Obligatory property declaration in France: paper forms now available

Missing declarations must be made by June 30, 2024. Up to one in six property owners did not complete this new declaration last year

Anyone who has seen a change to their property's status will need to redeclare.
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A paper version of the Biens Immobiliers form - France’s new declaration requirement for all property owners - has been released.

Launched in 2023, the Biens Immobiliers declaration required everyone who owns property in France to confirm or alter details about it held by the French tax services. 

You do not have to repeat this task annually as long as information about your property has not changed. It means that if you filled out the form in 2023 and have no updates to note – you do not need to do anything this year.

However, for people who failed to declare last year - reported to be just over 15% of owners – they must do so by June 30, 2024, this year.

Owners whose property status has changed – such as through a change of occupant or owner – also need to make a new declaration to show this. This includes if the status of a home has changed from a main residency to a second, or vice versa.

Read more: What changes require you to make new property declaration in France?

Non compliance risks, in theory, a fine of €150 per property. Those who did not complete the form last year were not fined, however the authorities say this may be levied this year. 

Last year, the declaration had to be made online through your personal space on the French tax site

This caused issues for some – particularly second home owners – who had trouble accessing the space. 

Other property owners were confused by the pre-filled information about their properties. This is because the tax offices used information known to them in a way that differs to calculations used by estate agents, for example, for the number of rooms in a property.

Appointments were available with local tax services to help owners complete the declaration in-person, however the number of slots was limited.

There were reports last year of some authorities allowing owners to complete a paper declaration and return it for authorities to complete the procedure digitally, although this was not officially possible.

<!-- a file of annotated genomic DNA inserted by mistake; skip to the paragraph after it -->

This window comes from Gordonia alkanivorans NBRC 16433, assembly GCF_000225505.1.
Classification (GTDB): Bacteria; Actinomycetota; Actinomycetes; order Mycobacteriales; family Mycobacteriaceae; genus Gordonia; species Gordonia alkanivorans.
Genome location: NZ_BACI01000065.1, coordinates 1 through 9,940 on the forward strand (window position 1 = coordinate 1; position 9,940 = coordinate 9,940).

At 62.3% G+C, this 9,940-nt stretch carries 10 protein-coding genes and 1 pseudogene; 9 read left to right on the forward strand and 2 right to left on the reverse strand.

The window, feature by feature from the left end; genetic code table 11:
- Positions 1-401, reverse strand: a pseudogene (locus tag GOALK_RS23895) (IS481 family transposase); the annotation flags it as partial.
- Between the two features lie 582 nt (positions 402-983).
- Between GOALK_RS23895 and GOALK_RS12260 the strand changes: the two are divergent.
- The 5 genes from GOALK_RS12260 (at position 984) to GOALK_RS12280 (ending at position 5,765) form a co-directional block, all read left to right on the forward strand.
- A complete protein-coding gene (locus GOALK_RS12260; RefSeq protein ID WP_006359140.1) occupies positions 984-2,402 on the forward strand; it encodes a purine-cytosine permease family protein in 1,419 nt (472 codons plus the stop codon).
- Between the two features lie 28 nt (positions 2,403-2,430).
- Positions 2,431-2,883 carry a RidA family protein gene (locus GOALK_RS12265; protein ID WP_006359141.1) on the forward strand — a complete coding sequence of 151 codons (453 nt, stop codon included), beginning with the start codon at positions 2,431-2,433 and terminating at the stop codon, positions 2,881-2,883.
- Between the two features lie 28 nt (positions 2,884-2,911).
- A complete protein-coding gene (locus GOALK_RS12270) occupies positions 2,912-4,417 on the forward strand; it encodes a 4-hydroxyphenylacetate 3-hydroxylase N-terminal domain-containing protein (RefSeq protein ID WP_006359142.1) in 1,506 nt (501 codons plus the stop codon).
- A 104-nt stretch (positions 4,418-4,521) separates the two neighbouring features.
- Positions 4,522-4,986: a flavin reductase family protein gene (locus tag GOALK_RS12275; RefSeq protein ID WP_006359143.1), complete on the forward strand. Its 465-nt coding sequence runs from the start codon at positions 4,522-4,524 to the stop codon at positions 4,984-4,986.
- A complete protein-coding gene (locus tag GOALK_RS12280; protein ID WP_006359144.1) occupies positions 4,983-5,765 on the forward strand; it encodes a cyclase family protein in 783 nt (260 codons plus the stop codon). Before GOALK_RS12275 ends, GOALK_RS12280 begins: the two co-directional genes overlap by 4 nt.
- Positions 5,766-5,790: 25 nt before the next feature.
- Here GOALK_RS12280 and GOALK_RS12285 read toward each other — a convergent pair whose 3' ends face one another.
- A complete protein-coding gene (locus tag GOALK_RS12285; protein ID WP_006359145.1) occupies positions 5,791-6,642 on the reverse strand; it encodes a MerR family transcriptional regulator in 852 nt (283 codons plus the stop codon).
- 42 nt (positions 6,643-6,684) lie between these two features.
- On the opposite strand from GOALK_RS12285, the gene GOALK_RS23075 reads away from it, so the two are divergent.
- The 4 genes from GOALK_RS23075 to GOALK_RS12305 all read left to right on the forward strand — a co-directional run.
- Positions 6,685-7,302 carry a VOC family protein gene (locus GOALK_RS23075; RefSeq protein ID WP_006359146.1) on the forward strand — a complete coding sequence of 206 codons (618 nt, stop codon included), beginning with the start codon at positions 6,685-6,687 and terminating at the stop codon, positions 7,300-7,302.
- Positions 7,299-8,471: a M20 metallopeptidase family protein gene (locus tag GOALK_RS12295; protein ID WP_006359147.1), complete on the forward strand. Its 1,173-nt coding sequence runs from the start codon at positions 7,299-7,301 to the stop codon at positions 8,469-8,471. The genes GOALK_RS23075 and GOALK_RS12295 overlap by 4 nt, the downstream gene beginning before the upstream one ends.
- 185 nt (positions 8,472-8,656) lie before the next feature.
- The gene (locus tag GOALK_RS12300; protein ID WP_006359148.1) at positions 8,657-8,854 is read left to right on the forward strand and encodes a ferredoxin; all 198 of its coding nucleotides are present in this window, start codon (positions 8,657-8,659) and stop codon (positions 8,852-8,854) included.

Paper form now available to download 

To combat a repeat of these issues for the current year, the French tax authority (Direction générale des Finances publiques or DGFiP) has issued an official paper version of the form. You can download it from the French tax website here.

You can also request a paper version at your local tax office.

The paper form says that only people who do not have internet access should use it and asks declarants to attest to this at the end of the form.

However, French media outlets are not reporting this piece of information and it is thought probable that anyone can use the paper forms.

The two-page document asks for information about the property owner – and occupant, if the property is a long-term rental – as well as details about the actual building.

As a reminder, the tax authorities use a different measuring system to estate agents for the number of rooms in a home as well as for the surface area of the property, which caused confusion last year. 

If possible, you should declare the total number of rooms – including kitchen, bathroom, hallway etc, but excluding very small ‘rooms’ such as entryways or toilets. 

The m² of the property tax authorities look for is the total ‘habitable space’ of a building, excluding only door frames, windows, staircases and other very small spaces,

This is different to the measurements used by estate agents who instead refer to the ‘loi Carrez’ surface area of a property, which exclude more spaces, including those that have a floor-to-ceiling space of less than 1.8 metres. 

It means estate agent listings (which people are more familiar with for their home) will often have a lower m² than the total ‘habitable space’ of a property used by tax authorities.

Read more: France property form: Why are the pre-filled details wrong?

You should complete the form to the best of your knowledge. 

The DGFiP stated last year the information collected is not currently being used for taxe foncière (property tax) purposes, but for taxe d’habitation information. This latter tax is no longer levied on main residences or long-term rentals. 

However, the way the information is used – and how it relates to the levying of other taxes – may change in the future, some analysts have said.

Where should I send the form? 

Any completed paper forms should be sent to your local tax office for the address in question - if you have more than one property, you may need to send them to different authorities. 

You can find the local tax authority for a property on the impots.gouv.fr website, in the ‘Contact et RDV’ section. 

Click ‘particulier’ then ‘La gestion de vos impôts (déclarer, payer, contester)’, ‘Prendre rendez-vous (sur place, par téléphone ou en visio)’ and finally ‘Pour toute autre question sur vos impôts’.

If you fill in the address of the property you should be shown the local tax office.

Declarations must be filed - digitally or on paper - by midnight on June 30, 2024. It is advisable to send any paper forms a few days in advance to guarantee arrival.

You can also hand them in in person to your tax office.